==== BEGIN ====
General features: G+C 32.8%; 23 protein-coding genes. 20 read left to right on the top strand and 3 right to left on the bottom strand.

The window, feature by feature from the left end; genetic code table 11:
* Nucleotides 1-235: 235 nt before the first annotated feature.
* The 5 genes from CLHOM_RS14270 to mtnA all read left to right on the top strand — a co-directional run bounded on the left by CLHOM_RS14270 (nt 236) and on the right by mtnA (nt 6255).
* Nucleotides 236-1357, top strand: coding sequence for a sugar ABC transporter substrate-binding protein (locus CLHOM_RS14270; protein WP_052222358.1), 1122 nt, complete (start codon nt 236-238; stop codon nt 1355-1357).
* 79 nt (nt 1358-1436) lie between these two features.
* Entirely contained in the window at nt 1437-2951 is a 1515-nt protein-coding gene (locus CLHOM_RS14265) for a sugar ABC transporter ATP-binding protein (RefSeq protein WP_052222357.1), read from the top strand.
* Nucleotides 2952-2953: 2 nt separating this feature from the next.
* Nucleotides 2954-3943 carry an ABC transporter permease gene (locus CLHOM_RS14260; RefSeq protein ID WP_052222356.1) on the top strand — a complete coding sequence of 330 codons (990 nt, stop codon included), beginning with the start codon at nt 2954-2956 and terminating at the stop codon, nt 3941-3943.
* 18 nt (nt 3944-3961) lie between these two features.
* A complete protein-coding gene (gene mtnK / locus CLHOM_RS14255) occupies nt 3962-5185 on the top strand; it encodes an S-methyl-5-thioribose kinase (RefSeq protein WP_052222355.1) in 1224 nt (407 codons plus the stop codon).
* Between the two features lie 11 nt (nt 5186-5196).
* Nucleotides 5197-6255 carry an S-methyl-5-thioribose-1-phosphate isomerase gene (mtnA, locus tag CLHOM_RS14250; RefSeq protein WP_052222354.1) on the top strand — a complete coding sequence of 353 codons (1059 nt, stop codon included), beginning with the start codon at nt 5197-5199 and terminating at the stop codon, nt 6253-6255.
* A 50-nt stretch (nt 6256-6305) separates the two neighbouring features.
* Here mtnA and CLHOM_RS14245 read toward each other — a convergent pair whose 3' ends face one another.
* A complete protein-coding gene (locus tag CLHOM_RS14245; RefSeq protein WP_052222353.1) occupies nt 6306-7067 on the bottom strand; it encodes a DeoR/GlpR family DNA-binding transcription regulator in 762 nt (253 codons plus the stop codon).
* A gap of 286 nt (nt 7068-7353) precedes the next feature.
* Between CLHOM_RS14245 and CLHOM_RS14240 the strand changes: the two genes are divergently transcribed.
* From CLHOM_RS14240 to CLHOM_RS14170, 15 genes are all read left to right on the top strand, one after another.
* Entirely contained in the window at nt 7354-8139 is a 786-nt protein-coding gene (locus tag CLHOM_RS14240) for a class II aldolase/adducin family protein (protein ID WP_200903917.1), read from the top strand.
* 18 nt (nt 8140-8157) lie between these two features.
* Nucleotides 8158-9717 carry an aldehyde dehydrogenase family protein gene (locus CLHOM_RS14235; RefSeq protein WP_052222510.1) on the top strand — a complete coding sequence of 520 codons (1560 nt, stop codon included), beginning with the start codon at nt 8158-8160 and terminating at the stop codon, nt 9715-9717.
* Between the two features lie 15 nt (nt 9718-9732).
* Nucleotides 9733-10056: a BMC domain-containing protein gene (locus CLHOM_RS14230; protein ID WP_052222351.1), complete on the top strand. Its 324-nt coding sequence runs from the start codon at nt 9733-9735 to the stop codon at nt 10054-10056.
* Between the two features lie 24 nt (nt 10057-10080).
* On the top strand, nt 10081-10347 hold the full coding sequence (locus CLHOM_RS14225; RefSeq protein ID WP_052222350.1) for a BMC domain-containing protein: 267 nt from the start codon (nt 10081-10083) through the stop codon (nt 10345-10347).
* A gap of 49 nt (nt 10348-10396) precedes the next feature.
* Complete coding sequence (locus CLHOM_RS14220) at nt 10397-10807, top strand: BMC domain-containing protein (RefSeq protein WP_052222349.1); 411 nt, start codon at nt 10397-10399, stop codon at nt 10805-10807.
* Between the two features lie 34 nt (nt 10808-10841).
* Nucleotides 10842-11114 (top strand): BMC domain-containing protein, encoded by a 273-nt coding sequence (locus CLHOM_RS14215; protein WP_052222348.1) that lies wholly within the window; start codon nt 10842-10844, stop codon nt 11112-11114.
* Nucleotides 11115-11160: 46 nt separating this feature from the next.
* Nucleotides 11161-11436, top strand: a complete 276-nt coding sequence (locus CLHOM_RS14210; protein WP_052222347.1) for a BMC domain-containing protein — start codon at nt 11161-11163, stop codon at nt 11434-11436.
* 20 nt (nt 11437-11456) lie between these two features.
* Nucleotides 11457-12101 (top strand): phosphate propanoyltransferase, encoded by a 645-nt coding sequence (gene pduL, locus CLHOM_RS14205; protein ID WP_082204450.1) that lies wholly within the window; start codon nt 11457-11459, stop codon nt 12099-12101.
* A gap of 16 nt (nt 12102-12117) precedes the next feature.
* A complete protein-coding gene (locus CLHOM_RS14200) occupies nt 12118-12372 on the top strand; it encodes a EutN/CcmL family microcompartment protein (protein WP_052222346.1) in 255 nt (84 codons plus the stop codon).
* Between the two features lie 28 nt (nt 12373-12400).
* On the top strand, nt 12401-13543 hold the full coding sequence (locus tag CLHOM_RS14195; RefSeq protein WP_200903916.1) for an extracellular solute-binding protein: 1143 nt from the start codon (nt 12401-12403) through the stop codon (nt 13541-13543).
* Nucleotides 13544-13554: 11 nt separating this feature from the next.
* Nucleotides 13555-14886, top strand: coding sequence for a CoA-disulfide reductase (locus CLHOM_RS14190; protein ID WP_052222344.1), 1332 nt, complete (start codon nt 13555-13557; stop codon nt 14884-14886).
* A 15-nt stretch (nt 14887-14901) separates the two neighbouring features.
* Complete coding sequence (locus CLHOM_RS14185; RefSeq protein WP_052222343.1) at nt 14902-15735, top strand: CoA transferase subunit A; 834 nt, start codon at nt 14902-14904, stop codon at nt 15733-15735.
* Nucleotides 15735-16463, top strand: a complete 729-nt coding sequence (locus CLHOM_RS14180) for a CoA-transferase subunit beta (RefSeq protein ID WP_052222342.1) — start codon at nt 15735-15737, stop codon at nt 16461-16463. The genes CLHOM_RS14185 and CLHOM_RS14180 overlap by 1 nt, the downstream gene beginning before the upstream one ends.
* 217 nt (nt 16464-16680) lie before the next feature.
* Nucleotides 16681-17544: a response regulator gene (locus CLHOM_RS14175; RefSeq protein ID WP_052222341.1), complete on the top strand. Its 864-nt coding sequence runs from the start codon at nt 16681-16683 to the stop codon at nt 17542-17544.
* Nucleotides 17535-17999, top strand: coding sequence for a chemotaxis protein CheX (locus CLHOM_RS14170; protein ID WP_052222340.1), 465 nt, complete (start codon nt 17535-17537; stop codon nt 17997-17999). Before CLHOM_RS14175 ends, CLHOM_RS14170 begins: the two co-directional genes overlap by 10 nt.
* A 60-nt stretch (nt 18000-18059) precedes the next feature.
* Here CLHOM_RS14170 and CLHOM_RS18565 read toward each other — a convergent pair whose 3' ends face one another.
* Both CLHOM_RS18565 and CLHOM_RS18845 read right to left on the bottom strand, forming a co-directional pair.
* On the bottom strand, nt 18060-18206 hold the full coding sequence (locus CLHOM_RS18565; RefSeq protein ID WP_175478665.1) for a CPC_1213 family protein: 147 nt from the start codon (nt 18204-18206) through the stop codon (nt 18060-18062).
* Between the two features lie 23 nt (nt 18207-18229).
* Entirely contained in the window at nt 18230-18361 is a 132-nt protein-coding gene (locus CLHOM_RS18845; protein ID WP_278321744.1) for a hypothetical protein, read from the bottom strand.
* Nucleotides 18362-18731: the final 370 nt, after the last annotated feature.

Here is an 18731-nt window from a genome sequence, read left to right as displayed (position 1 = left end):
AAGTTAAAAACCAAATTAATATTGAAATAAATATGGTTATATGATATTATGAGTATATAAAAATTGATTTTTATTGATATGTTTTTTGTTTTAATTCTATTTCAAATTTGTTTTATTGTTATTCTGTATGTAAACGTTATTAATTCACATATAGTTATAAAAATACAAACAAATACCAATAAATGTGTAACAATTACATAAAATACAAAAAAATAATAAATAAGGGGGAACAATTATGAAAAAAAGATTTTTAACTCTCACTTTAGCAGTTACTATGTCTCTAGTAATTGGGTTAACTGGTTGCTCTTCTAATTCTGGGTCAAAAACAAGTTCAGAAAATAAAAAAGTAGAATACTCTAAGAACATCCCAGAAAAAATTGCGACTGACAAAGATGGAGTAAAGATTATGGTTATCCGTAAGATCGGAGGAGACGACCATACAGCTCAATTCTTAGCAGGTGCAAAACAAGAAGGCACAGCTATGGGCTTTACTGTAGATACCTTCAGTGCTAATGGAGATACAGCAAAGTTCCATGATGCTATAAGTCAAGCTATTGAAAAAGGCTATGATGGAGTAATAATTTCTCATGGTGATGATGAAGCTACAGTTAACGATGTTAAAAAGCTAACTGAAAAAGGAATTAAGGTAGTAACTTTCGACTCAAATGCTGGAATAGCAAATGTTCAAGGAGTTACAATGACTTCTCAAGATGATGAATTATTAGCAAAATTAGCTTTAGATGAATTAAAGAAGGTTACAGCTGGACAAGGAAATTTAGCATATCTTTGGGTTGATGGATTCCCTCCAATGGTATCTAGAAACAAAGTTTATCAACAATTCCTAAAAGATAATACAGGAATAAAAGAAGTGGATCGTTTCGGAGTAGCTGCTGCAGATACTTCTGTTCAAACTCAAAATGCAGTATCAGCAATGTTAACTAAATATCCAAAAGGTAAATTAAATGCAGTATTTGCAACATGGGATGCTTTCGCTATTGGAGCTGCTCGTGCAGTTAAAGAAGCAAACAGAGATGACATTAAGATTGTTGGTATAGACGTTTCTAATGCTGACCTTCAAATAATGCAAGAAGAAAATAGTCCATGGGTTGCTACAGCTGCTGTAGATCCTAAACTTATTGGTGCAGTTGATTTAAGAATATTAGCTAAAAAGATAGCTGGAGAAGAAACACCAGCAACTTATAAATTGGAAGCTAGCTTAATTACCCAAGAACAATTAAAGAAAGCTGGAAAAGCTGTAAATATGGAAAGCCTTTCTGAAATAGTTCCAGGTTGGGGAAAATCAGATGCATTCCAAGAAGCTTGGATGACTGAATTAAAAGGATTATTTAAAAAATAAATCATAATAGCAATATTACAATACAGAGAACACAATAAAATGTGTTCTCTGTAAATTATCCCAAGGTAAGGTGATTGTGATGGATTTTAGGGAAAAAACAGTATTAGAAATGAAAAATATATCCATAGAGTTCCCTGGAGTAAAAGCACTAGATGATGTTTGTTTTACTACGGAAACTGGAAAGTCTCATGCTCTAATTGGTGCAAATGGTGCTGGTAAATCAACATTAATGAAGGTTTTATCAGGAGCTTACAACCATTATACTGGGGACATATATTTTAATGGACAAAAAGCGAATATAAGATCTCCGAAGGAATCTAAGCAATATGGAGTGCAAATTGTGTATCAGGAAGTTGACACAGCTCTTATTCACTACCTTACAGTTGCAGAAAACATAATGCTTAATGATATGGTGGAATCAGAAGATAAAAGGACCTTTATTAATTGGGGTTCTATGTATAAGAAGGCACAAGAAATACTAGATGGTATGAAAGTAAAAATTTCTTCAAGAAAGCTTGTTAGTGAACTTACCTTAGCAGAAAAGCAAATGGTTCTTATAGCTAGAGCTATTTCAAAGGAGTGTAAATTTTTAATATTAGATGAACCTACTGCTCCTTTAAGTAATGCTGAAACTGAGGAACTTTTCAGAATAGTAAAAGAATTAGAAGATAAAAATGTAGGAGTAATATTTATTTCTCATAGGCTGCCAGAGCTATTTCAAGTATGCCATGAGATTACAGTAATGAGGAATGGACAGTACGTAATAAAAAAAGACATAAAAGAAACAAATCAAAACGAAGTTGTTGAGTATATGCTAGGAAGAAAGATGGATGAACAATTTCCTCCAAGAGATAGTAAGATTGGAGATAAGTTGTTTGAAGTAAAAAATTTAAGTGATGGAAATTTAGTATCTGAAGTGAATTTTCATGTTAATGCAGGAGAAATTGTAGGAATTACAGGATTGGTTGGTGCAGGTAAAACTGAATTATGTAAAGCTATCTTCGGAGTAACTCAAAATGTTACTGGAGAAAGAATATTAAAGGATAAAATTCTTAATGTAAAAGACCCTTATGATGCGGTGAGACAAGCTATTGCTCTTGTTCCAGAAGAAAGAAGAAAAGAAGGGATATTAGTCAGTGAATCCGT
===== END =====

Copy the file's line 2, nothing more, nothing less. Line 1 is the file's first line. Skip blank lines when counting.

The window, feature by feature from the left end; genetic code table 11: